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2000 New Car/Review

2000 Acura 3.5RL
discreet excellence

Acura 3.5 RL

SEE ALSO: Acura Buyer's Guide

Andrew Frankl European Bureau Chief

Acura Full Line Video footage (9:07)

Many, many years ago there was a very famous advertisement for Rolls-Royce written by David Ogilvy, one of the ad industry's giants. It read something like" at 60 miles per hour the only noise you can hear is the clock", I am afraid I cannot remember the exact words but the message is crystal clear all the same. This came to mind as I was driving the Acura from the cinema in San Rafael, having just enjoyed Buena Vista Social Club. Luckily the record shop next door was still open so we were able to buy the CD of the film's music. Played by ageing and adorable Cubans-one of them over 90 , all of them well over 70, it is pretty sensational but can only be enjoyed in peace and with a decent set of speakers. Well, what could have been better than Mr BOSE's finest? As we were drifting down Rt 101 at 60 miles per hour the only sound we could hear was the double base, an instrument not known for its audibility. Remarkable sound insulation, remarkable sound system, remarkable car.

Acura-for the benefit of readers outside the United States- is an upmarket Honda, just like Lexus is an upmarket Toyota. At Nissan its called Infiniti, part and parcel of what is known as marketing. Well, regardless of the name Honda have always been at the forefront of automotive engineering, be it motorcycles, lawnmowers or cars. Over the years they have also been in Grand Prix racing where they were just about unbeatable for years.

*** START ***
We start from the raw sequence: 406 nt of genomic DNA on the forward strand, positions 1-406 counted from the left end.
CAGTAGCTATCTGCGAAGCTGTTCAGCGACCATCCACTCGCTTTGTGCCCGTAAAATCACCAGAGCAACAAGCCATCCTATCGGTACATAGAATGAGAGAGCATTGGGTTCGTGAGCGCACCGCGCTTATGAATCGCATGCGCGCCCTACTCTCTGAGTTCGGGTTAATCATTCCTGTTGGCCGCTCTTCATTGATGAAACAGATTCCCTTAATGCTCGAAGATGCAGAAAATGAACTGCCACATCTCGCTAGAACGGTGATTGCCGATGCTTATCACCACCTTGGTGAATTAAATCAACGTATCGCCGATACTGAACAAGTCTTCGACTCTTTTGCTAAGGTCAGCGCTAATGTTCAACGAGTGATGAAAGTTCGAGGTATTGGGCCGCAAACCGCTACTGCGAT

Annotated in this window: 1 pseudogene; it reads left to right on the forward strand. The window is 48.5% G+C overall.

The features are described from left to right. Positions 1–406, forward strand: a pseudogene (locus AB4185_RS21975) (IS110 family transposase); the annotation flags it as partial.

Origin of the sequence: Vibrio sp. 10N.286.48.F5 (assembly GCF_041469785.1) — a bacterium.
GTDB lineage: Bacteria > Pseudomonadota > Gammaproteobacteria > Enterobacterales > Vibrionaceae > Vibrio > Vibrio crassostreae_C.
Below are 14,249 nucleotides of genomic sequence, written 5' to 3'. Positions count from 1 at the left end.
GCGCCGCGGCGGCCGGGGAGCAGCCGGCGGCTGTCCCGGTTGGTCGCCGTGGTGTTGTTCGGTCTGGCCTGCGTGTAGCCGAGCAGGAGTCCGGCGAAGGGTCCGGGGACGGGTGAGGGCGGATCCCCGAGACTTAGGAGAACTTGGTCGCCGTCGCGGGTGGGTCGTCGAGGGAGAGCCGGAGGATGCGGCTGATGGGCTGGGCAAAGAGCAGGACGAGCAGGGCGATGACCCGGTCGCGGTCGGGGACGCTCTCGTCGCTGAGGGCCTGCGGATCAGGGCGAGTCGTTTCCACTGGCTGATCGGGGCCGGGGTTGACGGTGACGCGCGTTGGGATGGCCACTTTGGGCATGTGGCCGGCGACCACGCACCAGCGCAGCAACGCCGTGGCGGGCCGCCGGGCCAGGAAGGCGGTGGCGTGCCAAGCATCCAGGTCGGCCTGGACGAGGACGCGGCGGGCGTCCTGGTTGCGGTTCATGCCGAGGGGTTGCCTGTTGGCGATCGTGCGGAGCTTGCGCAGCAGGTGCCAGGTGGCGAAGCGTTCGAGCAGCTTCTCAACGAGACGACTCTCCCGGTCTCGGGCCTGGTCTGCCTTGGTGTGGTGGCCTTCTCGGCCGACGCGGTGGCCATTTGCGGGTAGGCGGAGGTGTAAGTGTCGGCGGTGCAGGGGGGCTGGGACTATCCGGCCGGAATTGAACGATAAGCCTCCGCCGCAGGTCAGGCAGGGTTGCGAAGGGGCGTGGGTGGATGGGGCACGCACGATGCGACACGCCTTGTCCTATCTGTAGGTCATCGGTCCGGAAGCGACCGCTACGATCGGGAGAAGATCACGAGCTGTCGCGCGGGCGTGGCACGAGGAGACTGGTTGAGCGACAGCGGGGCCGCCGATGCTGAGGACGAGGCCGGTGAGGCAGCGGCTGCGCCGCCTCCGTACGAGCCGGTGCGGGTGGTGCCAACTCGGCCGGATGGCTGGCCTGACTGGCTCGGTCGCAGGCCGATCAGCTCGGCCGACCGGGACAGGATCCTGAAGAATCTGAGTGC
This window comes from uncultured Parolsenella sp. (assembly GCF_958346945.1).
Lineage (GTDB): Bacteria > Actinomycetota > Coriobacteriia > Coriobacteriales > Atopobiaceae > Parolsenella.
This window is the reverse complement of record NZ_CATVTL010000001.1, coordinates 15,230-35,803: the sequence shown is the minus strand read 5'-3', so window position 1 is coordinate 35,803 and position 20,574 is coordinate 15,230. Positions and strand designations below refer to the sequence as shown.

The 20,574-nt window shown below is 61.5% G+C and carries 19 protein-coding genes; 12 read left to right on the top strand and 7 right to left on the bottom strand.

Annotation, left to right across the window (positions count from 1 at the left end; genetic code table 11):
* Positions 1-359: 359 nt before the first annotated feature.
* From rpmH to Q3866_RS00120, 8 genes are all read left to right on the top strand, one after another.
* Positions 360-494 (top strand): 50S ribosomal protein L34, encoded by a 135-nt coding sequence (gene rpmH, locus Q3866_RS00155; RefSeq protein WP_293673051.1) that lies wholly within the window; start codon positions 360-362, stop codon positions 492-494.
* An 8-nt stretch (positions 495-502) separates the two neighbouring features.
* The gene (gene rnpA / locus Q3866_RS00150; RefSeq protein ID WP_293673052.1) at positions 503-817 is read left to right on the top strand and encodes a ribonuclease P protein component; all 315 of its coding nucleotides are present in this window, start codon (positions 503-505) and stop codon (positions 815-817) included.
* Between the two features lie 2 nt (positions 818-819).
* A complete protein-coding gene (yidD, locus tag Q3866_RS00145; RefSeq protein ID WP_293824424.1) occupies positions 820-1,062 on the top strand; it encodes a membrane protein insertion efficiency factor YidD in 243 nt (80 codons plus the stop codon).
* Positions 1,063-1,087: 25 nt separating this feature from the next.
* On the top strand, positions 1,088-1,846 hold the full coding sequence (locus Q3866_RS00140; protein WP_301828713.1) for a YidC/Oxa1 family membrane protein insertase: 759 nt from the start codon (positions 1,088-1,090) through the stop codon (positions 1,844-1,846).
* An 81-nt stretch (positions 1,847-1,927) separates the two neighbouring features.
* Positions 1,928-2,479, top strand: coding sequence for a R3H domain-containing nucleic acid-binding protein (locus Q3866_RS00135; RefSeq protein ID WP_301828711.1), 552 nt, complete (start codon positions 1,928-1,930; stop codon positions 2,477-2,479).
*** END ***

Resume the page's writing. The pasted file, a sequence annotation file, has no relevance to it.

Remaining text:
The only department where they have missed out-maybe deliberately-is that of styling. Maybe the best selling Honda Accord looks bland on purpose, just like the Acura with its 3.5 liter V6 engine looks bland. I don't think that in a supermarket car park more than 2 out of 100 people would recognize it from the side view. The more I think about it the more I tend to think that they did it on purpose. They do have stylists, they do have designers, just look at those fabulous motor bikes. No, there must be a reason. Maybe the explanation is simple-this car is for people who care about engineering and reliability but do not care or more to the point do not want to care because they value their anonymity. Let's face it, you live in Palo Alto, you've just made a fortune but you don't particularly want to be followed by some baddies only to be robbed by your front gate. Am I imagining this? Not one bit. There have been several cases recently of the bad guys waiting for the S class Mercs and the 740 BMWs to pull out of the car parks in Silicon Valley where the owners found out the hard way what can happen when you drive an instantly recognizable status symbol.

Regardless of who you are and what the reasons were for splashing out 44 big ones, you certainly get a lot of car for your money. Apart from the truly superb engine you get disc brakes all round, front and side airbags, traction control, a satellite navigation system (which works by the way), in fact instead of having a sticker price of say 35 thousand dollars and thousands for all the extras, I could not think of a single item that was missing. A far cry from the days when you even had to extra for wing mirrors.

All in all, a very fine car for people who are looking for the ultimate domestic appliance. They probably have well-paid jobs and their interests might well be fishing or hiking or playing bridge every Monday evening. In other words-just as they expect their fridge to work and their telephone to work-they expect the very same from their car. Consequently if you are not a car buff but would like an attractive domestic appliance to take you from A to B year in year out try the Acura. You won't be disappointed.